Sometime in 1993, Jethmalani received information through his junior that the Central Bureau of Investigation (CBI) is in possession of some explosive evidence about certain senior politicians and bureaucrats who may have received illegal gratification through the Hawala channel. Jethmalani addressed a letter to the then Prime Minister Narsimha Rao complaining about procrastination of the CBI in investigations against those senior politicians and bureaucrats. There was no response to the letter. Jethmalani decided to approach to the Supreme Court by initiating a PIL. A writ petition seeking directions to the CBI was drawn up and filed sometimes in October, 1993 before the Supreme Court. This writ petition was drafted under the guidance of and in consultation with Jethmalani. The petition had the potential of devastating careers and creating tumult in the national politics. A counsel had to be chosen, who was fearless, unapproachable and not likely to come under any extraneous influence. Jethmalani suggested the name of Anil Divan. Divan was approached and he accepted to appear pro bono as a lead counsel for the petitioner Vineet Narayan. At one stage in the hearing, in December 1993, the court indicated that the memo of parties should be amended and all the names mentioned in it should be deleted. The names contained in the petition were of the sitting Cabinet Ministers and Governors. Jethmalani obdurately opposed the suggestion but Divan as a lead counsel in the case, put his foot down as he refused to sensationalize the petition, which in his view, raised a much important issue of the independence of CBI. The memo of parties subsequently stood amended. Jethmalani continued to be actively involved in the preparation of the case and formulation of strategy. In February, 1994 the petitioners filed a rejoinder in which it was alleged that certain amounts of money were transferred to L.K. Advani. In 1996, CBI filed a charge sheet against L.K. Advani in the CBI Court. Divan learnt that Jethmalani has written a letter to the Attorney General for India and to the Chairman, Bar Council of India soliciting their opinion on whether the rules of professional conduct or etiquette prevents him from defending L.K. Advani, as he is closely associated with the ongoing Hawala case. Divan came to know of this through a news report and tried to prevail upon Jethmalani so that he spurns the temptation to appear for L.K. Advani. It was indeed ironical that in his letter of remonstrance to Jethmalani, Divan copiously referred to the Rules of Professional Conduct and Etiquette of the Bar Council of India, which were drafted when Jethmalani was Chairman of the Bar Council of India. Jethmalani retorted by confirming that he was "the architect of the petition (Vineet Narain v UOI), the moving force behind it and advisor to the deliberations". Jethmalani however, did not see any conflict of interest in appearing for L.K. Advani. Later, interestingly Jethmalani communicated to Divan that he would not be appearing or advising L.K. Advani in Hawala case. Divan was extremely heartened and conveyed his pleasure to Jethmalani, with a note of caution that Jethmalani should not review his decision. Not even six months had passed, Jethmalani faxed a letter on 17th September, 1996 to Divan stating that there is "almost irresistible pressure" to appear for L.K. Advani and that he has decided that he will appear for him. Jethmalani signed off the letter with a plaintiff appeal – "I hope you will understand and create no controversy. But if you do, I will equally understand your action". Divan immediately upon receipt of the fax, released a Press Statement along with all the correspondence between the two. In the Press Statement, Divan posed ethical questions to Jethmalani, quite in the way Jethmalani had put out questions to Rajiv Gandhi in connection with the Bofors case some years back. Notwithstanding the protestations, Jethmalani went ahead with advising and appearing for Advani.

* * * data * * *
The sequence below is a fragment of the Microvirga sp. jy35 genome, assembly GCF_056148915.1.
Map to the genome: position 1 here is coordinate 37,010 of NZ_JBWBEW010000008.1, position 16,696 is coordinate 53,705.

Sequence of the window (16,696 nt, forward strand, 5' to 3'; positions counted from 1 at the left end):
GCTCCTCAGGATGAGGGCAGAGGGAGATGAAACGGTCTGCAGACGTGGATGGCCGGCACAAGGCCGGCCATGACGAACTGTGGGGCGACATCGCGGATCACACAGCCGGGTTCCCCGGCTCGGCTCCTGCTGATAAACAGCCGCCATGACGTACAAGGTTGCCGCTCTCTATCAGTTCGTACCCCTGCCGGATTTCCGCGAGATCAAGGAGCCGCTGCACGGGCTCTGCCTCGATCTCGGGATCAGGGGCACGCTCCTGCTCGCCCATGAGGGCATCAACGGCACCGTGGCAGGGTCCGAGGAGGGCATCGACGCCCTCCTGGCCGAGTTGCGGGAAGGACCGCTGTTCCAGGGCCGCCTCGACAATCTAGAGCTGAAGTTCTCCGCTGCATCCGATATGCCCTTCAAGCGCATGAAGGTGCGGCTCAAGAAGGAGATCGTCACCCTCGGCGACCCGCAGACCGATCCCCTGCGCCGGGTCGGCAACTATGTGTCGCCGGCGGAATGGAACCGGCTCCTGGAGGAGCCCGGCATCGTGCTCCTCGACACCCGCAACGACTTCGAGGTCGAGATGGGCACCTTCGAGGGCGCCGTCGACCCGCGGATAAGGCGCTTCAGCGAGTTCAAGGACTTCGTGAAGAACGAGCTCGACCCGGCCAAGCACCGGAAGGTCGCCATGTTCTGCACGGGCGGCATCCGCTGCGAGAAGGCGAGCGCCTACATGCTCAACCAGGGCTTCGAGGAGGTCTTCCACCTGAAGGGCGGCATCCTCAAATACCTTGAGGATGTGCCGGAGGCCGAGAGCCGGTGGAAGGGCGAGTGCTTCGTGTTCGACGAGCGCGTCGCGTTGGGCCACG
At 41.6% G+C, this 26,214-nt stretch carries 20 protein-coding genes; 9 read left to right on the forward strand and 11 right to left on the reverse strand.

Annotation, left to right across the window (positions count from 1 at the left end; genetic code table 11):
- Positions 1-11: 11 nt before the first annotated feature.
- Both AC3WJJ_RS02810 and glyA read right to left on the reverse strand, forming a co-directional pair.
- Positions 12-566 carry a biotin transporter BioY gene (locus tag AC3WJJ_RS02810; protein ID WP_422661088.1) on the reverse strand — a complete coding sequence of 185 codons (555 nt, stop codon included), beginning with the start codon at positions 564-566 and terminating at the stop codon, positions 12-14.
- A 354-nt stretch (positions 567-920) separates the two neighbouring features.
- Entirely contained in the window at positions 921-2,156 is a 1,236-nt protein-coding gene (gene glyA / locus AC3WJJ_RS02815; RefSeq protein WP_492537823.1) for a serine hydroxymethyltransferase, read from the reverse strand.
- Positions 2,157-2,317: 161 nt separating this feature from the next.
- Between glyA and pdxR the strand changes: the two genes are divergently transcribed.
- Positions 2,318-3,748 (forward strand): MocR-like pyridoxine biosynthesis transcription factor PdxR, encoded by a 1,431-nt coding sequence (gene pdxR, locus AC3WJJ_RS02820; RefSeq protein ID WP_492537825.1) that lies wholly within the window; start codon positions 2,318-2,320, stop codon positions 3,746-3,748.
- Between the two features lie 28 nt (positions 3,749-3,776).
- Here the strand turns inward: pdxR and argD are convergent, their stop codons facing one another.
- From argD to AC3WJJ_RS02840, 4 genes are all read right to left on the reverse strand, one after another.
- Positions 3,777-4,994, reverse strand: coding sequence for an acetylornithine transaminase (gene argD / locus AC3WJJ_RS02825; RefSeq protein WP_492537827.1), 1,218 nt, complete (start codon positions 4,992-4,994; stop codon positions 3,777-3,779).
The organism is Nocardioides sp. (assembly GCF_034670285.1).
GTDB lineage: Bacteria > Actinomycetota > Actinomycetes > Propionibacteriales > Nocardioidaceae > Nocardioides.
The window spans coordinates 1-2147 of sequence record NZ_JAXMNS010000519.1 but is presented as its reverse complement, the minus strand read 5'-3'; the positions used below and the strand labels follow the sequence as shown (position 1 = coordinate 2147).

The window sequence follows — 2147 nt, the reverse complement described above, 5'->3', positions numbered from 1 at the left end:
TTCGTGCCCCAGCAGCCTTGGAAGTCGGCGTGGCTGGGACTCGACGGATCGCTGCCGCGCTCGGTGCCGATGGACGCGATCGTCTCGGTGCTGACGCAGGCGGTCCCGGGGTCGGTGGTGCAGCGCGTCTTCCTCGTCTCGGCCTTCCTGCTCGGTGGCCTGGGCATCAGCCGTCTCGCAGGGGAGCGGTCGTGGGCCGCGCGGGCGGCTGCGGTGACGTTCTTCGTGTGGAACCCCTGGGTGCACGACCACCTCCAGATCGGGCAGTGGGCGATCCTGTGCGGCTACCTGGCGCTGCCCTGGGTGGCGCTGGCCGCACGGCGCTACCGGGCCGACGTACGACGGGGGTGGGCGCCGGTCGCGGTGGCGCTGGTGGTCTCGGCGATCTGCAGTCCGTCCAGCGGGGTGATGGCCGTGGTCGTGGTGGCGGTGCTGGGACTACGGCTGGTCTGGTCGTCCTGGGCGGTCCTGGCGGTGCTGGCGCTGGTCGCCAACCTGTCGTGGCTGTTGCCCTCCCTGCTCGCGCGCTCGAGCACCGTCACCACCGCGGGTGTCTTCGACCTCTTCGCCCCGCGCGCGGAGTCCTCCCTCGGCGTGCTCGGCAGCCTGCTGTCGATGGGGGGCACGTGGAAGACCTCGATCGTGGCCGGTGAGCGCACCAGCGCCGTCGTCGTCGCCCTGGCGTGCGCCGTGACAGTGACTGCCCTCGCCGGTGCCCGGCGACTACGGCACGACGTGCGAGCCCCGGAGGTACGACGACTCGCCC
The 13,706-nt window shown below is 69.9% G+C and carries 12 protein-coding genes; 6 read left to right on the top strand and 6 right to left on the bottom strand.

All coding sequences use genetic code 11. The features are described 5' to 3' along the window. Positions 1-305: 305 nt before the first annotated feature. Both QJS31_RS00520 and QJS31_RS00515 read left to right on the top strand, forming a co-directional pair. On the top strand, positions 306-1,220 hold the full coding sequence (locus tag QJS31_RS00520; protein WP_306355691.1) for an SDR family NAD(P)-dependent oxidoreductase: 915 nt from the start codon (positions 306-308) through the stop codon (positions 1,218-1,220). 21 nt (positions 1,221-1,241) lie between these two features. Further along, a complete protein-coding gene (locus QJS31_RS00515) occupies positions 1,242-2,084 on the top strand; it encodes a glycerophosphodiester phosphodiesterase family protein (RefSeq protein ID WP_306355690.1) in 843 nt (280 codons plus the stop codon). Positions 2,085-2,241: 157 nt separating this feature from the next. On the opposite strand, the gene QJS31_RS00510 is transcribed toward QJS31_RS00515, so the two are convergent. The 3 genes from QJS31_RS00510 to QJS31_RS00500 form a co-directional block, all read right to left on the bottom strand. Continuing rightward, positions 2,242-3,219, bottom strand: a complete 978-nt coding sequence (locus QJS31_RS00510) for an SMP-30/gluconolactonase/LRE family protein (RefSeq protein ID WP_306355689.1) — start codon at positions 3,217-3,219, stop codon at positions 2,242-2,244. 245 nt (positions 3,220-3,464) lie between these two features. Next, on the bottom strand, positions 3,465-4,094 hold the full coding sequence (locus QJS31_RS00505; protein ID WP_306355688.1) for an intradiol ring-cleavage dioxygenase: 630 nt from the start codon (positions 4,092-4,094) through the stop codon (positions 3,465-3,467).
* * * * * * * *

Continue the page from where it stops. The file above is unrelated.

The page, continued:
The Hawala case led to resignations of the Leader of Opposition - L.K. Advani, two Governors – M.L. Vohra and Shiv Shankar and three cabinet ministers - V.C. Shukla, Balram Jakhar and Madhav Rao Scindia and had an unmanageable repercussion on the upcoming election in May, 1996. The congress party in the general election of was reduced from 244 to 130 in the Parliament and had to sit in the opposition.